Networks and support organisations have a key role to play in strengthening and building the capacity of land-based social enterprises. They provide access to things that practitioners often find it difficult to obtain, such as information, markets, and advocacy. Moreover, networks are important to innovative projects as they make it easier to draw on a wider ranges of skills and resources. However, several challenges exist to creating, accessing and maintaining these support systems.
Creating and maintaining networks and relationships requires a specific skill set, one that even experienced practitioners are rarely trained in.
Sustaining networks and support organisations requires resources and capacity. Engaging practitioners can also be challenging, especially when there the direct short-term benefits are not clear.
Where support does exist, it is often focused on specific sub-sectors such as community food growing. This can mean a lack of resources and structures for collaborating outside these silos on cross-cutting issues
Conflicts around values, ideals, goals, representation, governance, funding and alliances can derail attempts at collaboration.
Different land-based sectors face many similar issues. Working together, these groups could identify and campaign on shared policy goals.
What needs to change:
Internal conflicts need to be understood and dealt with as a core part of engagement with diverse groups. There need to be better governance structures and facilitators, and clarity of shared aims, objectives and values.
Practitioners need to acknowledge the value of network and relationship-building across different sectors, embrace strategic and identify support needs.
Support organisations can help practitioners hone their network-building skills. Projects like Power to Change’s Peer Networks programme can help organisations’ develop the necessary skills to create strong and sustainable networks.
Funders can support collaboration between organisations by funding collaborative projects.
Public commissioning should actively support networks to coordinate bids from smaller land-based social enterprises
Scroll down to the posts below to read the latest updates on our work in this policy area.
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Research reports and publications written by the Shared Assets team
This report explores some of the key issues to consider when supporting new land-based social enterprises. The findings are drawn from interviews with 13 representatives from social enterprises who received direct technical, business and training support from Shared Assets between 2013-15. [Read the full report here]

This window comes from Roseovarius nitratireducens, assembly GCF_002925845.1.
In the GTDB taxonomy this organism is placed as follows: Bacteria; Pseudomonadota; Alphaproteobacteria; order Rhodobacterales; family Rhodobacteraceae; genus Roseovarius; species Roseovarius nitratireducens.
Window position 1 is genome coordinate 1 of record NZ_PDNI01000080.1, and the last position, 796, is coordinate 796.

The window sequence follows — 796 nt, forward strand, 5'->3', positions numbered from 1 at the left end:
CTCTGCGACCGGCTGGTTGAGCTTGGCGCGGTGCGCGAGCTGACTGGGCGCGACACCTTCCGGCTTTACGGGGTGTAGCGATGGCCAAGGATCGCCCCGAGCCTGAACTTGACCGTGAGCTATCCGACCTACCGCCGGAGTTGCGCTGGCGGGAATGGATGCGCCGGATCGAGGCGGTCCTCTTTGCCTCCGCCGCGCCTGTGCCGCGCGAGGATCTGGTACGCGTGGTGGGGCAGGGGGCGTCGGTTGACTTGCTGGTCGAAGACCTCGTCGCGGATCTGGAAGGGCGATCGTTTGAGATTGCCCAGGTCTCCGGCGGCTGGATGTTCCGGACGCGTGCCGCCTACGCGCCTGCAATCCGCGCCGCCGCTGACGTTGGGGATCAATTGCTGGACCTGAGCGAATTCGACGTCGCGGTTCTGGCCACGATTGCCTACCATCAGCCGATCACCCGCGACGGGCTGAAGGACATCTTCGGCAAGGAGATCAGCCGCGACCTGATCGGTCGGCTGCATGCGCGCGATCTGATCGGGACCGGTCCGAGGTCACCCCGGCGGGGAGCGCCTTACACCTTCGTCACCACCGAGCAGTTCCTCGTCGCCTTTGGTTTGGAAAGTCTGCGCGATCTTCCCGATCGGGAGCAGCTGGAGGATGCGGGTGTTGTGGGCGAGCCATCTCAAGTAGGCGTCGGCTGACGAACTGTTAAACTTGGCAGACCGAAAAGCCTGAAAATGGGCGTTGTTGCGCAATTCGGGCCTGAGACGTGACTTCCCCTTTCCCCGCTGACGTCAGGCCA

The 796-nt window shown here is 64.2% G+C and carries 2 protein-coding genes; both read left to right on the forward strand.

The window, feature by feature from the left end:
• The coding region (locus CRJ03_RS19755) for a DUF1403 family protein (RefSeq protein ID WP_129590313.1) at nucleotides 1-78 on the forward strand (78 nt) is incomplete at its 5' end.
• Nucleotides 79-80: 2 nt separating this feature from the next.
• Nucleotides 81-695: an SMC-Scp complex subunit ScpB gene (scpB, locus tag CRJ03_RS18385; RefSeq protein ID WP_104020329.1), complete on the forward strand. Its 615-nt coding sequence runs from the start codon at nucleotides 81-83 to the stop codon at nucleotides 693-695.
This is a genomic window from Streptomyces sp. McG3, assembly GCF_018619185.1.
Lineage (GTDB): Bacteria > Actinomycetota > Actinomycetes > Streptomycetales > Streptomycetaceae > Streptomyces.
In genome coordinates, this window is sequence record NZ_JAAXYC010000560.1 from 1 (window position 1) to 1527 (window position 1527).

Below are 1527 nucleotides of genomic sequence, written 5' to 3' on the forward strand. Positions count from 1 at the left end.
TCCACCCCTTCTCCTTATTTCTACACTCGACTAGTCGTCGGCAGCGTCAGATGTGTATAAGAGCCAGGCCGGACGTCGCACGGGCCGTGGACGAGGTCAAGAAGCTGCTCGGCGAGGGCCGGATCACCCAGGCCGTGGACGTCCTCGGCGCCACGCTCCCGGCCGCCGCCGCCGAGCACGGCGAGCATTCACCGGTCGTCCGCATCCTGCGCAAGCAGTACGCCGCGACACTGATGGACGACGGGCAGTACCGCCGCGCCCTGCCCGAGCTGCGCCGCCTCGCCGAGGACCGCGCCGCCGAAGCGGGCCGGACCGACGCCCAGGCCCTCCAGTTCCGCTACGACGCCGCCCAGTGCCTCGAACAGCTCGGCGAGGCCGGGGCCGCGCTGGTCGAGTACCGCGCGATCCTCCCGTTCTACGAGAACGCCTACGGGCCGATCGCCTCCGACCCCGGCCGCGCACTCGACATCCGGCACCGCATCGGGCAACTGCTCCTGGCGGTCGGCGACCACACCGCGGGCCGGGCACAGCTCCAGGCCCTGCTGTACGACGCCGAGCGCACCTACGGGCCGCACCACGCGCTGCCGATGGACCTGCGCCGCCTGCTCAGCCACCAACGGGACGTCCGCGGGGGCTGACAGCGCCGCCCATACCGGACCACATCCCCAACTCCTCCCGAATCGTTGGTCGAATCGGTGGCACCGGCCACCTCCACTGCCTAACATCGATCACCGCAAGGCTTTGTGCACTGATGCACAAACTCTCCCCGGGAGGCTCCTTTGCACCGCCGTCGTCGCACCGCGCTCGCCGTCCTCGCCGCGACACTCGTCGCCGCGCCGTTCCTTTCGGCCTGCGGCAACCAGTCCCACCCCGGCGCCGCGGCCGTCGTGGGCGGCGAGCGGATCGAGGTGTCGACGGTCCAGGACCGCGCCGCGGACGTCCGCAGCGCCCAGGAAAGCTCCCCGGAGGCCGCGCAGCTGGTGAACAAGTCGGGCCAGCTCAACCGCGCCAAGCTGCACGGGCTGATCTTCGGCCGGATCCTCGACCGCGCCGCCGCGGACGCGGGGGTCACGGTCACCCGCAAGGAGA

Networks are valuable tools for community businesses, including land-based social enterprises. Through our work on Power To Change’s new Peer Networks programme, we now have the opportunity to develop innovative models to help networks thrive and become more sustainable.
Power to Change’s Peer Networks programme is now in full swing. As we learn more and more about how to run sustainable, effective networks, we’re beginning to apply this knowledge to various aspects of our work with land. First, we look at how diverging identities, values and purposes affect networks of land activists.
Capital Growth is a network for people growing food in their gardens, allotments or community spaces in London. After attending ‘Dig In with Capital Growth’, their exciting Spring networking-do, we take a step back and look at what we can learn from this lively and thriving network of gardeners and food growers.
Community food enterprises are a success story of local collective action and have the potential to make significant contributions to local economic resilience. However despite its success, and the existence of some supportive policy drivers, the sector faces barriers to realising its full potential.
In our work with land-based social enterprises, we often hear about the value of networks. To develop the sector, organisations need to make connections, promote their work and learn from each other. Many also need to grow supply chains and customer bases to be sustainable. This blog explores the role of networks in the sector, and argues for a broader ‘joined up’ approach across it.
What can a community food enterprise in 2014 learn from the HIV service delivery projects of the 1980s? We reflect on how themes from our research into social innovation relate to the UK’s growing land based social sector.
On December 8th we hosted an event about exploring people’s roles in ‘Creating Common Good Land Use’. We learned a lot and this blog introduces some of the strategies we are planning to adopt in response.